Ask any chauffeur about the problems he faces and you can be sure that finance will come somewhere near the top of the list. Chauffeur cars aren’t cheap – but increasingly chauffeurs are facing demands from clients to have the lasts models on strength.
Few chauffeurs are cash-rich enough to buy cars without finance – so the pressure’s on to find funding, whether it be hire purchase, leasing or contract hire. And there are some attractive rates to be had – from manufacturers’ chauffeur programmes in particular – providing your credit stacks up.
Unfortunately, that’s not always the case. For many operators, even when a deal is agreed, they can find the underwriters – or their computers – simply say no. And when that happens, there’s an opportunity for Chris Brown.
Chris has worked in the finance industry since h e left school, staring as a bank cashier in his home town of Portsmouth. He set up Ethos Finance seven years ago in 2007, specifically to fill a niche he’d started to spot, provide funding for all those chauffeurs and private hire operators that get turned down by the manufacturer and the banks.
And despite the recession, he’s clearly got the timing right, as chauffeurs are increasingly turning to Ethos for not just finance, but for vehicle sourcing and other services such as insurance.
Ethos acts as a specialist broker, understanding the market and raising asset finance from a number of finance houses, notably Liberty and Close. “These funders will go and see client to make sure they know who they’re lending to,” says Chris. “They look at the deal as asset finance, not a car loan. So they take into account what the asset is, and what the business is. They know the value of the car and keep the write-down going.”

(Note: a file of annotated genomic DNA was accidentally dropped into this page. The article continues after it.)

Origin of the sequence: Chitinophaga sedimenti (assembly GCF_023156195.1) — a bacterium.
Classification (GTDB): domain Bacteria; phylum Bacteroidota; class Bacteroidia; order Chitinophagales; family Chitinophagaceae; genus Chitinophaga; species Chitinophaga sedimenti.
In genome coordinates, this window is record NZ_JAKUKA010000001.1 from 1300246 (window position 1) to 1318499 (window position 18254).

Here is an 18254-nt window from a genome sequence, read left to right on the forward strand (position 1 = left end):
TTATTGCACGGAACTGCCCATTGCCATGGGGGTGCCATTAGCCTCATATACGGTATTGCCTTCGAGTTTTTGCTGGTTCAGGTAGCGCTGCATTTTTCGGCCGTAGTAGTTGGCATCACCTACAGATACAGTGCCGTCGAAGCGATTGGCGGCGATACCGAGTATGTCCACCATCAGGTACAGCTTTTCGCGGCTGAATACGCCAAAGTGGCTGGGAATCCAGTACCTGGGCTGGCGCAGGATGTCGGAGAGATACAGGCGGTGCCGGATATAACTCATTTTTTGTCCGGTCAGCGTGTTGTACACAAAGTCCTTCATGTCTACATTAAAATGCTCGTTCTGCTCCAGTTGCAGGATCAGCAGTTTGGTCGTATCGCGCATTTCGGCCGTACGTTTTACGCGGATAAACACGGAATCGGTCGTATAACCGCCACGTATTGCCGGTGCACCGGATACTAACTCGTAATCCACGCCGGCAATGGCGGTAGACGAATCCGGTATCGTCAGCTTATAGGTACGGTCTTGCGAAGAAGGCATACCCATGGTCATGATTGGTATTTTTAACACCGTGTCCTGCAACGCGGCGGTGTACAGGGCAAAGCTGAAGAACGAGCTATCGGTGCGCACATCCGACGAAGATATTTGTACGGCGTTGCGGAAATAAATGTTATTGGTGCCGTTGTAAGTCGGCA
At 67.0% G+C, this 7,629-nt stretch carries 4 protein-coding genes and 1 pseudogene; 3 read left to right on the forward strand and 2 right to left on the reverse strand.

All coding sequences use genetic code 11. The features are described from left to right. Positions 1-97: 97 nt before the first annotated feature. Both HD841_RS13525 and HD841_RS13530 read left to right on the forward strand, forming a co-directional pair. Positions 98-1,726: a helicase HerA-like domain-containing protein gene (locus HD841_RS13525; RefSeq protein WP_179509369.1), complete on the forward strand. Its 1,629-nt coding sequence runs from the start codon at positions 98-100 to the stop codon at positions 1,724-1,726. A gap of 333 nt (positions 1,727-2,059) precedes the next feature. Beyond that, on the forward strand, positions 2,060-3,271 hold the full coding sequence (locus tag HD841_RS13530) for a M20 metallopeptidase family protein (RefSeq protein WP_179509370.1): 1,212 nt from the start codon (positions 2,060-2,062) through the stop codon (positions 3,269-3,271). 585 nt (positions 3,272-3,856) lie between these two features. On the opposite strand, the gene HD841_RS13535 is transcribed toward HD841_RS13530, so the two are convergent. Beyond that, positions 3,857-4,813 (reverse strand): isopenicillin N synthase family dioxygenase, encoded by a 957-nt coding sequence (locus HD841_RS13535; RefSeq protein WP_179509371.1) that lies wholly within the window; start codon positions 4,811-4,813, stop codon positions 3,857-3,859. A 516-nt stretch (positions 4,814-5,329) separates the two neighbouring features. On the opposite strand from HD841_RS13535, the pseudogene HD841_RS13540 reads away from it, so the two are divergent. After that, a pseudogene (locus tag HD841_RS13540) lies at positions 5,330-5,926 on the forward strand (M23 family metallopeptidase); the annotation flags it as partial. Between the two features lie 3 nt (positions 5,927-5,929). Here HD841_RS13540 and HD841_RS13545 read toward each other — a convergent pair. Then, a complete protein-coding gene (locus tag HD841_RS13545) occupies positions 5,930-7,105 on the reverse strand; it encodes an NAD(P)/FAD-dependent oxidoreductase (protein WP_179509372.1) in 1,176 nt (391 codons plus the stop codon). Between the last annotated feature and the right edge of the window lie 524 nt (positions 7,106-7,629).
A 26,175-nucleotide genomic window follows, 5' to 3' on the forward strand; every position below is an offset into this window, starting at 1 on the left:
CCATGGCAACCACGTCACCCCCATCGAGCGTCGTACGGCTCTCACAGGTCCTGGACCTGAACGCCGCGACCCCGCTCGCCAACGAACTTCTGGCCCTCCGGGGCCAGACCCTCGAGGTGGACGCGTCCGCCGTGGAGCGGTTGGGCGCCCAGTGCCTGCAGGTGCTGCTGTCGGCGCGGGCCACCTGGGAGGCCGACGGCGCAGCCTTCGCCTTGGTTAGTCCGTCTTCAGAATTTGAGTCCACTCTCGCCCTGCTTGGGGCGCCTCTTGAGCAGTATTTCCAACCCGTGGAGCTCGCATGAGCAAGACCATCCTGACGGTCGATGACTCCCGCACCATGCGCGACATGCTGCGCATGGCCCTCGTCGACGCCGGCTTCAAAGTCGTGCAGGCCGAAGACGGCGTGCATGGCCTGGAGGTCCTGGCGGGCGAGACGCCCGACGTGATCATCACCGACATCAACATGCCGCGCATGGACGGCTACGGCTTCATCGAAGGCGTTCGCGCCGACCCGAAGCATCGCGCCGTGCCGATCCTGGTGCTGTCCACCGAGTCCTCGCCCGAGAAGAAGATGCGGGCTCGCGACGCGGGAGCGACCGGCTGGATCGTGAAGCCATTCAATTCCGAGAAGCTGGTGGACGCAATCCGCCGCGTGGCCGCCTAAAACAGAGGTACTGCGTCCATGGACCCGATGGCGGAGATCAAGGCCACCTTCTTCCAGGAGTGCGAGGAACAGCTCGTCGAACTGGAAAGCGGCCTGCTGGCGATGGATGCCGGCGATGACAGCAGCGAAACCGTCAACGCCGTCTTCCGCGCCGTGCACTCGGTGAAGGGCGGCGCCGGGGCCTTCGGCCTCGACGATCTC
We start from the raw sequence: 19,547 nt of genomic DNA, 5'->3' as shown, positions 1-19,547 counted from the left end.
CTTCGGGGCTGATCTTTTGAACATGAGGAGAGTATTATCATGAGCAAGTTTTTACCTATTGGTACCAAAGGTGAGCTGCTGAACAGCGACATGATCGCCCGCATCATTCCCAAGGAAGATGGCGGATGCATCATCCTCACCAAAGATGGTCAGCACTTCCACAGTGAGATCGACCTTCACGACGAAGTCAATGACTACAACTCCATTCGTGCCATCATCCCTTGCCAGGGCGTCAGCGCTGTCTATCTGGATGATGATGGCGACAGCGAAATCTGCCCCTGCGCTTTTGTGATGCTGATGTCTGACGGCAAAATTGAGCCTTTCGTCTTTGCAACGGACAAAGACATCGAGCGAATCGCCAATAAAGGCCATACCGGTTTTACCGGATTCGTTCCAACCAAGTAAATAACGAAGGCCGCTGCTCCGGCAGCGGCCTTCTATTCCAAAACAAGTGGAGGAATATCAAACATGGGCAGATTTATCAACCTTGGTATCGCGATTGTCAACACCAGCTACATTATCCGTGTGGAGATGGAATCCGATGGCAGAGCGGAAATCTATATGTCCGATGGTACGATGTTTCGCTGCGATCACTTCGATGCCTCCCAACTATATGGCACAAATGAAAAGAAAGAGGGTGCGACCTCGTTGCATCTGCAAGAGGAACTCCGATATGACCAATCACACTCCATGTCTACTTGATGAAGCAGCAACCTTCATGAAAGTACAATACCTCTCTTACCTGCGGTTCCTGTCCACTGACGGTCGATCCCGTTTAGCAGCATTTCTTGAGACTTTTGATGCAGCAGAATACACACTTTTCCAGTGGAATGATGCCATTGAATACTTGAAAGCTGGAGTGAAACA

This means the deals are likely to be structured differently to the low-rate deals on offer from the manufacturers. “Manufacturers rates may be as low as 2.9% APR, but they want a 20% deposit. And that’s a lot of money when you’re buying a £60,000 car,” he says.
“And the manufacturers are creaming off the safest customers. Those that are turned down are left at the mercy of banks – which are not lending into certain sectors at the moment.” That’s when Ethos steps in. “We’re looking at maybe a 10% APR. The rate might be higher, but the chauffeur will get the car. While the interest is higher, it’s not massively higher. But it’s a cash-flow issue. The operator won’t have to find a 20% deposit.” Typical deals are three or four years, structured with a final payment at the end, when the operator chooses to keep the car or use it as a trade-in against a new one.
“We’re funding assets – we look at the business. Manufacturers do it on a credit score,” Chris says. At the moment Ethos doesn’t offer contract hire. “We would look at it, but we’d need to get someone to offer it independently of the manufacturers. And that would become so expensive. Look at the manufacturers’ rates – it would be impossible to match them.”
In fact, because finance is such an issue, Chris is now finding that some chauffeurs are coming to Ethos before they talk to the manufacturer. In some cases, these operators have already been declined earlier, despite having a sound business. But the risk-averse underwriter may not be satisfied with the company’s books, or may notice an old CCJ from years ago. “Sometimes fear they’ll get turned down for a five year old CCJ,” says Chris. “While that’s a concern, it’s not bad credit.”
And if the chauffeurs are going to Ethos first, they’re asking Chris to source the vehicle as well as the finance – which Chris is happy to do through his contacts at manufacturers and dealers. Ethos is now offering insurance via SEIB – “we’re just adding things on”, he says.